Slow Rider

No matter how slow you go, you are still lapping everyone on the couch.

Those who know me know that finding exceptional deals on things is something I enjoy doing.  It’s a game and one that takes patience, knowing what you are looking for, being willing to ask for your terms, and being ready to walk away if the seller isn’t wanting to play along.

My son and I enjoy finding deals on musical instruments.  Often times, they need repairs to make them playable and/or in a condition to sell to others.  We also have a larger-than-needed collection of instruments that we enjoy playing and having available to play.  Some instruments are sitting in storage waiting for the right time to take in for repairs.

Once we realized that long-distance cycling was something that we were going to do on a regular basis, I applied my deal-making skills to building our fleet of bicycles and equipment.  Good deals found on Ebay, Craigslist, Facebook Marketplace, pawn shops, trade-ins at the local bike shop, and contributions from friends and supporters have helped us develop an impressive collection of required cycling gear.

While preparing for the Katy Trail ride, I began researching gravel and trail bikes.  We had several hard-tail trail bikes that we could use for the ride, but they just felt so heavy and slow when out on the road.  The thick tires and front-fork suspension would be welcome on the trail, but I was (not so) secretly wanting something that would also ride more quickly on hard-packed dirt trails.

The RAT 1000 is a dirt-road and trail race across Texas from Texarkana to Tucumcari, New Mexico.  I belong to the RAT 1000 interest group in Facebook and before our Katy Trail ride, did some research on the types of bikes used by gravel racers.  The Salsa brand is one that came up a lot in the online posts and discussions.  After looking at prices of Salsa bikes and comparable models by Specialized and Trek, I decided that I couldn’t justify the cost of a new bike.  I already had a road bike and a trail bike–spending a thousand dollars for a hybrid-type bike wasn’t something that I could justify doing.  Our trail bikes worked out very nicely for us.  We were not rushed for time and the slower pace probably made the trail ride more enjoyable for all of us.

In the months after the Katy Trail ride and right before our second January ride across Texas, I saw an interesting post on  There was a strangely labeled listing for a Shimano bicycle.  Shimano is not the brand of a bicycle, it is the brand of the shifters and derailleur system.  I clicked into the listing to see exactly what was up for auction.  The pictures showed very little detail, but it looked like a steel-frame bike and one that might work well on trails.  The wheels were detached from the frame, it didn’t look like pedals or a seat/saddle was included, the handlebars were unattached, and a rack was included among the pile of parts.  Besides the frame looking distinctly steel with cantilever brakes, there was very little else to identify exactly what it was…except for one bit of evidence that eventually caused me to bid on and win the bicycle.  The handlebar stem had a distinctive “Salsa” label printed on it.  The fork and other characteristics of the bike didn’t line up with the Salsa bicycle models that I investigated, but I felt like the bike was still worthy of bidding on and purchasing if I could get a good deal.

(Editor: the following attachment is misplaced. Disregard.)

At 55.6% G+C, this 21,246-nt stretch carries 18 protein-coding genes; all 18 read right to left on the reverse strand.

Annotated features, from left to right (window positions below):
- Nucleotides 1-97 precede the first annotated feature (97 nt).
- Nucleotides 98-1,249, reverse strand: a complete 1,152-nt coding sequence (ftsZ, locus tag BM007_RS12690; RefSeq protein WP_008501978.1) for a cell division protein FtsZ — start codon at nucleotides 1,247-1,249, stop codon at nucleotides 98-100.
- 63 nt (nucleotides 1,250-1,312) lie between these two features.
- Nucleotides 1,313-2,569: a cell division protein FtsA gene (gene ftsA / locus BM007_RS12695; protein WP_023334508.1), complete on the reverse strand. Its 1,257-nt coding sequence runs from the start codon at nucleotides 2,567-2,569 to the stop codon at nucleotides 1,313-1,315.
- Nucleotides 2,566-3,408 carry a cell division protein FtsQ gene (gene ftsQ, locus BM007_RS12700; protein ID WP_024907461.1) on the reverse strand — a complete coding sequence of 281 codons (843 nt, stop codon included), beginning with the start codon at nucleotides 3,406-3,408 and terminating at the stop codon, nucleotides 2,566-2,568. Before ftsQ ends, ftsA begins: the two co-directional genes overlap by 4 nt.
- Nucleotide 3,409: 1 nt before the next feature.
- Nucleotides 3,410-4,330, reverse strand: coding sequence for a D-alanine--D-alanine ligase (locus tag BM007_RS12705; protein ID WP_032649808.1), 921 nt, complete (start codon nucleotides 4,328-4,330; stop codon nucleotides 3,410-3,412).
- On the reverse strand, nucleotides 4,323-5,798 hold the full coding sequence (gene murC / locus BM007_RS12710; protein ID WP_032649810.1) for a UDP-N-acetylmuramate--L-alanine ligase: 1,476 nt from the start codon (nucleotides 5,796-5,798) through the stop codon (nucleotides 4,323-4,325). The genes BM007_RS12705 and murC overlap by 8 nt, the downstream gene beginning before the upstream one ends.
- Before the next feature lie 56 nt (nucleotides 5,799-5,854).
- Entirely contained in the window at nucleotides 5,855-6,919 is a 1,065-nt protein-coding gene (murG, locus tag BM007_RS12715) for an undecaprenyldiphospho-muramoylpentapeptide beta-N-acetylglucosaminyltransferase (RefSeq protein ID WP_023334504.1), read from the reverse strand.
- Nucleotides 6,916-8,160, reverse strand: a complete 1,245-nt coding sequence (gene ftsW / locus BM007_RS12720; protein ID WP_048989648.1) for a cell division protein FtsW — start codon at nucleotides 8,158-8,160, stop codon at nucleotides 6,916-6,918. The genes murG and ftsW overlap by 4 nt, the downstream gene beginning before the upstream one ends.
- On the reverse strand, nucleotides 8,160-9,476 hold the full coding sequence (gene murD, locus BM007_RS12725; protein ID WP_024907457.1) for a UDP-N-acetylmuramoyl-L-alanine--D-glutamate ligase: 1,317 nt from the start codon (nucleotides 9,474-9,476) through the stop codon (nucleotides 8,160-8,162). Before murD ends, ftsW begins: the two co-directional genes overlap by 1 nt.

For $41, I won the auction.  It was a pick-up only auction, but fortunately it was in Austin and I had a friend driving through there on the way back to Abilene two days after the end of the auction.  Yada, yada, yada…the bike made it back to Abilene and after several hours of online research, I was able to match the serial number and frame characteristics with well-respected brand and model.  It turned out to be a Surly Long Haul Trucker!  That is a magnificent find.  With wide tires, it would be great for future trail rides.  And with wide tires, it would be a smooth ride on our chip-seal roads and highway shoulders in this part of Texas.  It’s a smooth and comfortable ride–it’s also pretty heavy.


I’ve kept the Surly at school with our fleet of BRAT bicycles.  It’s nice having it handy for training rides with our team.  When riding with students on our training rides, most of them are new or getting back in cycling shape.  Despite my heavier bike with wider (42mm) and softer tires, I am able to easily keep up with the neophytes on their 25-28mm tires.  I have been planning to bring the Surly along on our upcoming ride across Texas.  It is a monster to lift onto the bike racks on our trailer and would be annoying to load and unload as a second bike each day, but it is SOOOOO comfortable out on the road.

In the past few days, I’ve been riding the Surly in place of my carbon-frame bike while the carbon bike is in the shop getting its shifters replaced.  When riding by myself without students and on the normal roads and routes that I usually ride on my carbon bike, I’m finding that comfort is less desirable than speed.  I give up an automatic 1.5 mph on the steel bike compared to my carbon bike.  For the same amount of perceived exertion, the heavier bike actually feels heavier and more sluggish.  When riding with the wind, it isn’t a problem–riding into the wind is an entirely different story.

Now only a couple of weeks away from our next ride, I’ve decided that the steel bike and its fat tires will be THE bike for future trail rides, but that carbon and fast is where I want to be with the upcoming ride.  I will continue to ride the steel bike while the carbon bike is in the shop and on training rides with new generations of developing BRAT cyclists.  It’s nice to have options and the proper equipment for each particular type of challenge that we set out to conquer.

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